Ian Sharpe bought an Apple iPad “because it was cool” but knew its potential for managing projects would go beyond the ‘latest gadget’ factor.
Sharpe is a principal consultant with UXC Consulting, part of UXC Limited, the largest Australian-owned provider of ICT consulting services. Like many in the project management field, he immediately saw the potential of the iPad as a tool that could make liaising with clients and doing presentations easier.
“I started with some of the pains I had as a consultant and as a project manager. Those pains were: having to carry around a lot of documentation in paper form, having to carry a laptop around—when travelling on the train I needed something that was lightweight, allowed me to easily reference documents and be able to provide feedback to staff and clients on the go,” he describes.
“Then I thought to myself, I do a lot of presentations and if I have a way of presenting PowerPoint presentations simply, it could serve as a virtual brochure and also to drive presentations for workshops or client training.”
Sharpe sought apps that would be suitable for project managers conducting meetings and presentations. Here are five of his top picks:
1. Dropbox (www.dropbox.com)
This cloud-based storage facility is no stranger to multiple devices: in fact, you probably already use Dropbox as a repository for sharing files between your PC and smartphone. Your first 2GB are free, then the next level up is US$9.99 for 50GB.
“The ability to host files in the cloud and have them accessible across your PC and other devices is extremely useful,” says Sharpe. “What it is excellent for is storing general reference material, files, templates, documents at your fingertips.
“For example, I use Dropbox for online storage to be able to access references for AIPM Competency Standards, or PMI Standards or IPMA standards. I did a calculation and found that if I were to carry around all those, the stack would be three metres high and weigh 20 kilos as opposed to a slim and light iPad.”
2. iAnnotate (www.ajidev.com/iannotate)
Just as the name says it allows you to annotate PDFs, PowerPoint and Word documents with a stylus or in type.
“The clever thing is then being able to share these back to whoever you need to say ‘here are all the changes I’d like you to make’ or just send them a report with all of the mark-ups visible,” says Sharpe. “The person at the other end is opening up a normal annotated PDF so they don’t need anything other than Acrobat Reader to see things in context.”
3. iThoughts (www.ipadmindmap.com)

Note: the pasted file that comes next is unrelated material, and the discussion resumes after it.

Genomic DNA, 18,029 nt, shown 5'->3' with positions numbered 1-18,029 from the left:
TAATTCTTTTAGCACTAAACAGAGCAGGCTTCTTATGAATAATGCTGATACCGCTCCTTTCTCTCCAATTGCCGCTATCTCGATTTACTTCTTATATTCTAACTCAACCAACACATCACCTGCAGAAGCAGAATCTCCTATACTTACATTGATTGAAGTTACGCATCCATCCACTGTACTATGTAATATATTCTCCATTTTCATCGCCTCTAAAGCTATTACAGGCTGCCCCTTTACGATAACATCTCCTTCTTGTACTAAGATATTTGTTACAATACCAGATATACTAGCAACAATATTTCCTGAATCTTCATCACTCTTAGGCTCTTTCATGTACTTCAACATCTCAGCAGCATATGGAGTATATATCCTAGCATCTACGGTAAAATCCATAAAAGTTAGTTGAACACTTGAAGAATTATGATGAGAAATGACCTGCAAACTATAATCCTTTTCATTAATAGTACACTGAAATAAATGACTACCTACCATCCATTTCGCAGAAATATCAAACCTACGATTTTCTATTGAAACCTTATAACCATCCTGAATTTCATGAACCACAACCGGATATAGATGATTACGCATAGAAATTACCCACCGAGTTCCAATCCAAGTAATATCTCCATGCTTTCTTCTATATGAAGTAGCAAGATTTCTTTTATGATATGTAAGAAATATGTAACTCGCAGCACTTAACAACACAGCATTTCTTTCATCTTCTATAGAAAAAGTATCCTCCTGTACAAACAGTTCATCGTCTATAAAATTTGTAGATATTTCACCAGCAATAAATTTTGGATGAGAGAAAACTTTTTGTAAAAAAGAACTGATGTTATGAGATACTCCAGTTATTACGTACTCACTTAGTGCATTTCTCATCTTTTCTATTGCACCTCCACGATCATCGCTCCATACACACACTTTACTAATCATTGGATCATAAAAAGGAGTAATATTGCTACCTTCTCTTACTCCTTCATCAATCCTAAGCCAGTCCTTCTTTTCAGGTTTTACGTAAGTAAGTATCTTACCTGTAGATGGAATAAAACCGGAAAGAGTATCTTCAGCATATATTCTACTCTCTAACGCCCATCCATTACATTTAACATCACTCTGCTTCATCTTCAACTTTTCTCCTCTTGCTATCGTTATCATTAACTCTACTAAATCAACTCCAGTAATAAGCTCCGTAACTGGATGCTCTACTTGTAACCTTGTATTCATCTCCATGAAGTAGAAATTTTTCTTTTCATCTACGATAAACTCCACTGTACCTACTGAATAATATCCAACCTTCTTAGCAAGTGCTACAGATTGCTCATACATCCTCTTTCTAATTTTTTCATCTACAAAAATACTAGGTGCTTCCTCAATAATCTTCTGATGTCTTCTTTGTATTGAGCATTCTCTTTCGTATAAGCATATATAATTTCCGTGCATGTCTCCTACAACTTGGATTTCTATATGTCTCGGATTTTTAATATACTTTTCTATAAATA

Brainstorming on steroids!
“I do a lot of workshops and in workshops I do a lot of brainstorming,” explains Sharpe. “There are several ways I can use this to drive the brainstorming part and give my client a nice visual on screen reflecting the fluid and fast nature of brainstorming and also have something that could be readily worked with and turned into deliverables, into an action plan.”
In tandem with a data projector, the project manager can evolve the mindmap as the client discusses ideas. “I’m capturing it on the screen and they are seeing what’s being captured,” notes Sharpe.
“What most of the other mindmapping software doesn’t do yet is capture a standard file format for mindmapping that you can then use with other applications—specifically Mind Genius (www.mindgenius.com). In Mind Genius you can, at the press of a button, turn that into a work breakdown structure.”
Transportability between programs is crucial because it means less rework and more accurate depictions of what you plotted in the meeting. “It used to be that you’d only bring across the name, now you can bring across the dependencies and resources should you want to go to that degree,” says Sharpe. “It’s a very swift integration and quite impressive.”
4. Keynote (Apple app store)
This one is for the presenters who want all the functionality of PowerPoint in tablet form. While you’ll still have to make sure all your precious slides work the way you need them to—”it’s about 90% effective in that if I bring it in I will have some minor changes to make”—Keynote has been one of the better apps for importing PowerPoint, Sharpe believes.
“I was frustrated that I couldn’t just take a PowerPoint and open it up on the iPad in the native PowerPoint format. Keynote gives me the ability to design a presentation or tweak the presentation to get it looking like the original PowerPoint, working in the way it was designed and intended to.”
The Keynote Remote app also allows you to use your iPhone as a presentation remote and, paired with the Apple VGA adapter, you can connect your iPad to a data projector and present it on the big screen.
5. i-Clickr (www.senstic.com)
Along the lines of Keynote Remote, i-Clickr is another presentation remote you can use on an iPad, iPhone, or iPod Touch.
“You could use that to drive a presentation on your laptop directly from your iPhone or iPad,” says Sharpe. “If you’re going to buy a remote control you’re looking at about $100 and that’s all it does; $10 for an application on a device I already have? It’s an obvious move.”
What are your favourite meeting or presentation apps?
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